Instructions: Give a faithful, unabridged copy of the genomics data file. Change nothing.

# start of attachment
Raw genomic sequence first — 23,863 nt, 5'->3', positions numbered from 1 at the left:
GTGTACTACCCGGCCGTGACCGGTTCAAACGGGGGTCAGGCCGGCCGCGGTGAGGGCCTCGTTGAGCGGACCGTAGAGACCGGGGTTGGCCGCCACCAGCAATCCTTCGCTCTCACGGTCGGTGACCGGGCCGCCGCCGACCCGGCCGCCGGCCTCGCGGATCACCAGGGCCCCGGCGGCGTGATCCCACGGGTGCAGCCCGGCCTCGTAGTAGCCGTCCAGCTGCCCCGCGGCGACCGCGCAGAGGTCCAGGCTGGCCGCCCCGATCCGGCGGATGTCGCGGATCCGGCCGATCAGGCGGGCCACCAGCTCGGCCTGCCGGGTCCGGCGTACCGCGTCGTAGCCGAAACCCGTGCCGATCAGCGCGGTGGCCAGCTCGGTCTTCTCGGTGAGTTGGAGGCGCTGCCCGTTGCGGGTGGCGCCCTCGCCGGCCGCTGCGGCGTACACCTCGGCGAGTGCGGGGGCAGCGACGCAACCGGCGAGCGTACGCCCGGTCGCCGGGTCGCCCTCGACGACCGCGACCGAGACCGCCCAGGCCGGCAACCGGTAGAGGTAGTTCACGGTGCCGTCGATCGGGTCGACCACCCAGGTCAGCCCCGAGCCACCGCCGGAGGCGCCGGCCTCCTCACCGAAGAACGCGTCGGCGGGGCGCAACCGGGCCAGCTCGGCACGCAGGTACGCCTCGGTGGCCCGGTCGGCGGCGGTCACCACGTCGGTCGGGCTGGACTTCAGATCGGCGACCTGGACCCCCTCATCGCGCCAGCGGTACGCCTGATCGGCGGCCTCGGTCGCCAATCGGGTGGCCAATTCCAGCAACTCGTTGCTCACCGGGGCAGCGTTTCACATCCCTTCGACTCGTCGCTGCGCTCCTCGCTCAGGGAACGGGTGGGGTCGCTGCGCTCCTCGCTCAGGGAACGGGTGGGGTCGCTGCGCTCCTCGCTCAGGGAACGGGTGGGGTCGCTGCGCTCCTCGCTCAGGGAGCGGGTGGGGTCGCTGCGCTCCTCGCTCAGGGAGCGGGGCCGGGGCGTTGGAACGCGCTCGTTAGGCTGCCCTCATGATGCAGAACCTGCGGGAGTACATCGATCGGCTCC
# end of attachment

Raw genomic sequence first — 23,863 nt, 5'->3', positions numbered from 1 at the left:
GTGTACTACCCGGCCGTGACCGGTTCAAACGGGGGTCAGGCCGGCCGCGGTGAGGGCCTCGTTGAGCGGACCGTAGAGACCGGGGTTGGCCGCCACCAGCAATCCTTCGCTCTCACGGTCGGTGACCGGGCCGCCGCCGACCCGGCCGCCGGCCTCGCGGATCACCAGGGCCCCGGCGGCGTGATCCCACGGGTGCAGCCCGGCCTCGTAGTAGCCGTCCAGCTGCCCCGCGGCGACCGCGCAGAGGTCCAGGCTGGCCGCCCCGATCCGGCGGATGTCGCGGATCCGGCCGATCAGGCGGGCCACCAGCTCGGCCTGCCGGGTCCGGCGTACCGCGTCGTAGCCGAAACCCGTGCCGATCAGCGCGGTGGCCAGCTCGGTCTTCTCGGTGAGTTGGAGGCGCTGCCCGTTGCGGGTGGCGCCCTCGCCGGCCGCTGCGGCGTACACCTCGGCGAGTGCGGGGGCAGCGACGCAACCGGCGAGCGTACGCCCGGTCGCCGGGTCGCCCTCGACGACCGCGACCGAGACCGCCCAGGCCGGCAACCGGTAGAGGTAGTTCACGGTGCCGTCGATCGGGTCGACCACCCAGGTCAGCCCCGAGCCACCGCCGGAGGCGCCGGCCTCCTCACCGAAGAACGCGTCGGCGGGGCGCAACCGGGCCAGCTCGGCACGCAGGTACGCCTCGGTGGCCCGGTCGGCGGCGGTCACCACGTCGGTCGGGCTGGACTTCAGATCGGCGACCTGGACCCCCTCATCGCGCCAGCGGTACGCCTGATCGGCGGCCTCGGTCGCCAATCGGGTGGCCAATTCCAGCAACTCGTTGCTCACCGGGGCAGCGTTTCACATCCCTTCGACTCGTCGCTGCGCTCCTCGCTCAGGGAACGGGTGGGGTCGCTGCGCTCCTCGCTCAGGGAACGGGTGGGGTCGCTGCGCTCCTCGCTCAGGGAACGGGTGGGGTCGCTGCGCTCCTCGCTCAGGGAGCGGGTGGGGTCGCTGCGCTCCTCGCTCAGGGAGCGGGGCCGGGGCGTTGGAACGCGCTCGTTAGGCTGCCCTCATGATGCAGAACCTGCGGGAGTACATCGATCGGCTCC